OMAHA — The continual political impasse in Washington that lurches from crisis to crisis is damaging the United States and "weakening our standing in the world," former Sen. Ben Nelson said Thursday.
When Congress shuts down major portions of the federal government by failing to approve budget funding and raises questions about whether it will increase the U.S. debt ceiling before the nation is unable to meet its financial obligations, the world wonders "whether we can get our act together," he said.
Meanwhile, Nelson told a University of Nebraska at Omaha audience of political science students, "Our competitors are moving full-speed ahead."
"We risk losing ground while others are gaining ground," he said, all because of "a self-inflicted crisis."
Nelson, a Democrat who represented Nebraska in the Senate for 12 years before deciding not to seek a third term last year, said one major difference between this year's standoff and previous partisan battles in Congress is that staunchly conservative Republicans decided to take an existing law hostage to try to get their way.
The budget siege was triggered by GOP action attaching defunding or delay of the Affordable Care Act, known as Obamacare, to legislation that would continue to fund the federal government.
"Would Social Security be the next hostage for some ideologue?" Nelson asked. "Or civil rights? Or Medicare? Or the EPA?"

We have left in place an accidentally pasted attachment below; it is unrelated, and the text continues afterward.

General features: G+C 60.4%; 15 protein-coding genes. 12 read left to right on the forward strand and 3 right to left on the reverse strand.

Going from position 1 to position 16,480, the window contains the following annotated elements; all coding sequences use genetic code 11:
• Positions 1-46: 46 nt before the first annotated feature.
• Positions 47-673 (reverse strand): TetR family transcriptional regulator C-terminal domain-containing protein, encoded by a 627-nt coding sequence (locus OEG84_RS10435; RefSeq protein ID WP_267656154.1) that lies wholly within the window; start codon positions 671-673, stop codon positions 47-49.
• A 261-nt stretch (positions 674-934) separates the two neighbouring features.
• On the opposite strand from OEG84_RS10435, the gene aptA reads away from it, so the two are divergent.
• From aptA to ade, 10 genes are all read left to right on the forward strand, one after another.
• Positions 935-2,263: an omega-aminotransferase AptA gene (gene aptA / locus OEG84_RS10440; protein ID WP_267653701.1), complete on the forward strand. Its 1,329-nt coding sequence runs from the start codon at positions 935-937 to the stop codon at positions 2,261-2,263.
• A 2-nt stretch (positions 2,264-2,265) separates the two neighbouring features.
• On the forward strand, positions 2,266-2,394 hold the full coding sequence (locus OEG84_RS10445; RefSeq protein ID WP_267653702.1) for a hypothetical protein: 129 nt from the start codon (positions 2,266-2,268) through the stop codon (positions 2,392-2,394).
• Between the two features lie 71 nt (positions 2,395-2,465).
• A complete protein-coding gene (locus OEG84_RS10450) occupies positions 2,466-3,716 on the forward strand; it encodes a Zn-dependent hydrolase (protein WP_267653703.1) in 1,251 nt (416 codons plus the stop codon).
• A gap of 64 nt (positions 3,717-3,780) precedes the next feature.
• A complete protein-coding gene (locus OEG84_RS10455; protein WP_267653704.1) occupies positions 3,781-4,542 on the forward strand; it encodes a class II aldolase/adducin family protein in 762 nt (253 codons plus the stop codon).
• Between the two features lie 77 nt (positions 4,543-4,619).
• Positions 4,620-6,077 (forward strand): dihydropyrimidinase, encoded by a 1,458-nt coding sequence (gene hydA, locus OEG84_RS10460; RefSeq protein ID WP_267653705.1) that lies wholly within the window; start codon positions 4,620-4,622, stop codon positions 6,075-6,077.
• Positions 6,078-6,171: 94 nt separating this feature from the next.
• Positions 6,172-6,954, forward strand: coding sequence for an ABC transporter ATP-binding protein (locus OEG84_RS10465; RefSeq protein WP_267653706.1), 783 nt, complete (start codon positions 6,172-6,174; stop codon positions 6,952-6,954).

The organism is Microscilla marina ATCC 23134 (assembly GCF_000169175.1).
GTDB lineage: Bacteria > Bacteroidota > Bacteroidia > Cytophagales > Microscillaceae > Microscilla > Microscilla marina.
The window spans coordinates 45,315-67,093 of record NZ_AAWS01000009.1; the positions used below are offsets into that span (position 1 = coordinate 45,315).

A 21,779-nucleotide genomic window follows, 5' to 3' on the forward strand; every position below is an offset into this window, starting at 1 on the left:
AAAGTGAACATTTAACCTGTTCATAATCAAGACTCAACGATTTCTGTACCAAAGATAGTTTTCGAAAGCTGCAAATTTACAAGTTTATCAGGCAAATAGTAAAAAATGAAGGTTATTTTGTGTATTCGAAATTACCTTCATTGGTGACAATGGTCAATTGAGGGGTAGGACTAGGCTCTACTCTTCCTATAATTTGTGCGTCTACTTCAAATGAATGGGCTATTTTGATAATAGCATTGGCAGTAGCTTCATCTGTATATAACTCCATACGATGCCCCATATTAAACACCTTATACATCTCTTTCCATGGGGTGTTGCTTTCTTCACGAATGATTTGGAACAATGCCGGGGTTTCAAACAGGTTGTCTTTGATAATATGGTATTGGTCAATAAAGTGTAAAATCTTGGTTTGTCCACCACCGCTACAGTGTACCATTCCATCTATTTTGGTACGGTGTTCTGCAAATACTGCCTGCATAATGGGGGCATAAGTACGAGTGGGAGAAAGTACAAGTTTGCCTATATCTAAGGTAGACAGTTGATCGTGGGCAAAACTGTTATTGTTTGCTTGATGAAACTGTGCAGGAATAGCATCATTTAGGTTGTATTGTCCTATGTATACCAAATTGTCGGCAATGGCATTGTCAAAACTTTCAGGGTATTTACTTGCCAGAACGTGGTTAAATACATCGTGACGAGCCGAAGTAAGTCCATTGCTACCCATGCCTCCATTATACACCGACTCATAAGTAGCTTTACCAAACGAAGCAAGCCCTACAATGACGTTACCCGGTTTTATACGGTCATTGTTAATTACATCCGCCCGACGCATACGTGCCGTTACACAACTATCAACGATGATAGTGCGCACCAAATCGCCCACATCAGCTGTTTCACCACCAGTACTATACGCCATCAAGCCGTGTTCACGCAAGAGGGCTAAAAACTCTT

Ideologues have changed the playing field in Congress, he said.
"It's unimaginable," Nelson said, but what some ideologues may have set in motion is "the unraveling of the fabric of our government."
Still, ideology alone may not be all that is in play, he said.
Political fundraising may be the motive at times, Nelson said, along with "constituencies that are turned on (and) face time on television" for some of the politicians.
"Do they want the solution?" he asked, "or do they want the issue?"
Answering questions from students, Nelson said he hopes the Republican Party ultimately will be controlled by "those willing to work together" in the nation's interests.
"I'm a passionate moderate," he said.
"I'm more of a centrist who wants to get things accomplished rather than someone who follows a party line or an ideological line."